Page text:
Backspin’s Spring Issue recognizes both Nicklaus Design layouts in Ireland - Nicklaus Companies
Killeen Castle, Jack Nicklaus, golf

Backspin’s Spring Issue recognizes both Nicklaus Design layouts in Ireland

Killeen Castle, Jack Nicklaus, golf
Killeen Castle

Backspin, a leading golf magazine in Ireland, has named Nicklaus Design’s Mount Juliet the No. 1 parkland-style golf course in Ireland. The magazine has also recognized Killeen Castle as No. 11 on its list of the top-30 parkland-style courses. Mount Juliet and Killeen Castle are the only Jack Nicklaus Signature Golf Courses located in Ireland.
This is the fifth consecutive time Mount Juliet has earned the magazine’s top spot among parkland layouts.
Backspin has been conducting Irish golf course polls since 2008, treating parkland and links courses separately. The 2016 poll reflects the views of 75 experienced golfers with a deep knowledge and appreciation of Irish golf. Each voter was provided with a complete list of Irish golf courses in both categories. Voters were then asked to nominate their 15 favorite courses in each category in order of preference. Special emphasis was placed on design, presentation, setting, challenge and the personal enjoyment factor.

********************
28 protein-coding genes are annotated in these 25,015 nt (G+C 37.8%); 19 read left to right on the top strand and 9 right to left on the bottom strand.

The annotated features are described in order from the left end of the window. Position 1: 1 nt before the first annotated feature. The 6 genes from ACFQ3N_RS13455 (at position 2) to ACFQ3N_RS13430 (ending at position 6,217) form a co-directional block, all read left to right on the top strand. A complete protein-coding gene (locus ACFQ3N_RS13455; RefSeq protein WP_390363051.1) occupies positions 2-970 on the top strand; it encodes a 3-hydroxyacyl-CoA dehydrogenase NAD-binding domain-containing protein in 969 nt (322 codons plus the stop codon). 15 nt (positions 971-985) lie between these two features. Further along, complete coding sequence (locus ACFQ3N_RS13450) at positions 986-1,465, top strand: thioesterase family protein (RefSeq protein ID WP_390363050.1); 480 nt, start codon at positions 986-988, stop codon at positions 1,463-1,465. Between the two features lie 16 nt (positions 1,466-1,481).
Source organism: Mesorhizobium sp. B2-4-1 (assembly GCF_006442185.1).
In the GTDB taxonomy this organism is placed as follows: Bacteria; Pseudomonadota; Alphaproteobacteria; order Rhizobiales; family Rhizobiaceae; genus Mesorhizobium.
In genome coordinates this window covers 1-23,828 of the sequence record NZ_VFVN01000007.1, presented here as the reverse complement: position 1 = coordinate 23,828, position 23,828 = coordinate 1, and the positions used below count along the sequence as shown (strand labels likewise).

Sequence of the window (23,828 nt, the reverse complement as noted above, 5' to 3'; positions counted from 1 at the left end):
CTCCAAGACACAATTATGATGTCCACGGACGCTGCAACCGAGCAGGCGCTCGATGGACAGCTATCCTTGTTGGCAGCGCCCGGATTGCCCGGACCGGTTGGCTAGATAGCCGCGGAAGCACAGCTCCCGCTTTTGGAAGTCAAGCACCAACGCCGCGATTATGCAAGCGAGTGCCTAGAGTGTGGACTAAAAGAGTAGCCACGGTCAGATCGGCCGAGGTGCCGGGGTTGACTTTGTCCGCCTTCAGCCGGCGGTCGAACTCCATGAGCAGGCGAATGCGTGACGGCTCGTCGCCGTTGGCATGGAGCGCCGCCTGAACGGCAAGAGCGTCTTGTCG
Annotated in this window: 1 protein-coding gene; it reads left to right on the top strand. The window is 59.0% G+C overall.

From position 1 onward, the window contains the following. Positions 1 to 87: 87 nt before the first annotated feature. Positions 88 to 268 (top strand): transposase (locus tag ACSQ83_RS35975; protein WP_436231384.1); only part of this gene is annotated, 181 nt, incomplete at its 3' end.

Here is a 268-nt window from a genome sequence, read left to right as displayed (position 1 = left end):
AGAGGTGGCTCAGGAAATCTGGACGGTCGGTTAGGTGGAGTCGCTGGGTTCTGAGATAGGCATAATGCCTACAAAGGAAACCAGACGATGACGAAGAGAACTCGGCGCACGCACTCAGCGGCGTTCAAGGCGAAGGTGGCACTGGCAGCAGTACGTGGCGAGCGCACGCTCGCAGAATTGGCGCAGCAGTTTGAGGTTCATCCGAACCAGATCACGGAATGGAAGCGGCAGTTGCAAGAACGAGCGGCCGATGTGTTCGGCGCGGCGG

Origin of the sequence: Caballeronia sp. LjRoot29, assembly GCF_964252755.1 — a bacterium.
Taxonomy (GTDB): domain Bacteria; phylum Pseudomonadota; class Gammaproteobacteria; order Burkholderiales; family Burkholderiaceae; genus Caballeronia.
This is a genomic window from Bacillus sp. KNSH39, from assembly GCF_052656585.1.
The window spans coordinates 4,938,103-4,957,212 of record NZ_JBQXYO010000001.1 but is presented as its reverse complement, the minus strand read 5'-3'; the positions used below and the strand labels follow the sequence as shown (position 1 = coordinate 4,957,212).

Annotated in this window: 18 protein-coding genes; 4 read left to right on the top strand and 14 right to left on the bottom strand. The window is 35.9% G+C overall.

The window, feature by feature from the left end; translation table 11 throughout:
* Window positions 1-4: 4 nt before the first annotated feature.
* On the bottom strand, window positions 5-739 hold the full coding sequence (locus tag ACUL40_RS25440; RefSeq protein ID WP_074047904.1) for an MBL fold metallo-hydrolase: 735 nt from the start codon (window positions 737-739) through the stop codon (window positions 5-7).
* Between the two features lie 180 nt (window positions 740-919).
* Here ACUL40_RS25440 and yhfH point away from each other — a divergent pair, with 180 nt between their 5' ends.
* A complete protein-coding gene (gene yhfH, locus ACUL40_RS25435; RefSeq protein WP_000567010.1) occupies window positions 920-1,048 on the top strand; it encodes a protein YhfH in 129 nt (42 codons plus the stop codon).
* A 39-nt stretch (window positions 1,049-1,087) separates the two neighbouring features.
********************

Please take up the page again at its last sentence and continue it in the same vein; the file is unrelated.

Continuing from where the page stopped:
Mount Juliet accrued 15,065 points during the ranking process, making it a clear choice for Ireland’s No. 1 parkland-style golf course at 3,715 points higher than the No. 2 course. The Jack Nicklaus Signature Golf Course opened for play in 1991 just 20 minutes outside of Kilkenny. Set in the rolling pastures and woodland of Ireland’s sunny South East, the course is both captivating and memorable. It hosted the Irish Open from 1993 to 1995 and again in 1999, and was host to the WGC American Express Golfing Championship in 2002 and 2004.
Killeen Castle, ranked No. 11 on Backspin’s list of the best parkland-style golf courses, became Nicklaus’ second design in Ireland in 2008. The course was host of the 2011 Solheim Cup, the prestigious international match-play event on the LPGA Tour, and also hosted the Ladies Irish Open from 2010-2012. Spaciously rambling over 350 acres among superb natural woodlands, pure bent grasses have created putting surfaces that run true and fast year-round.
So, what’s the difference between a parkland and a links-style golf course? The major difference between a links course and a parkland course is that links courses are less manufactured. Parkland courses are also inland and much more pastoral in setting and design. They are greener and “park-like,” hence the term “parkland.”

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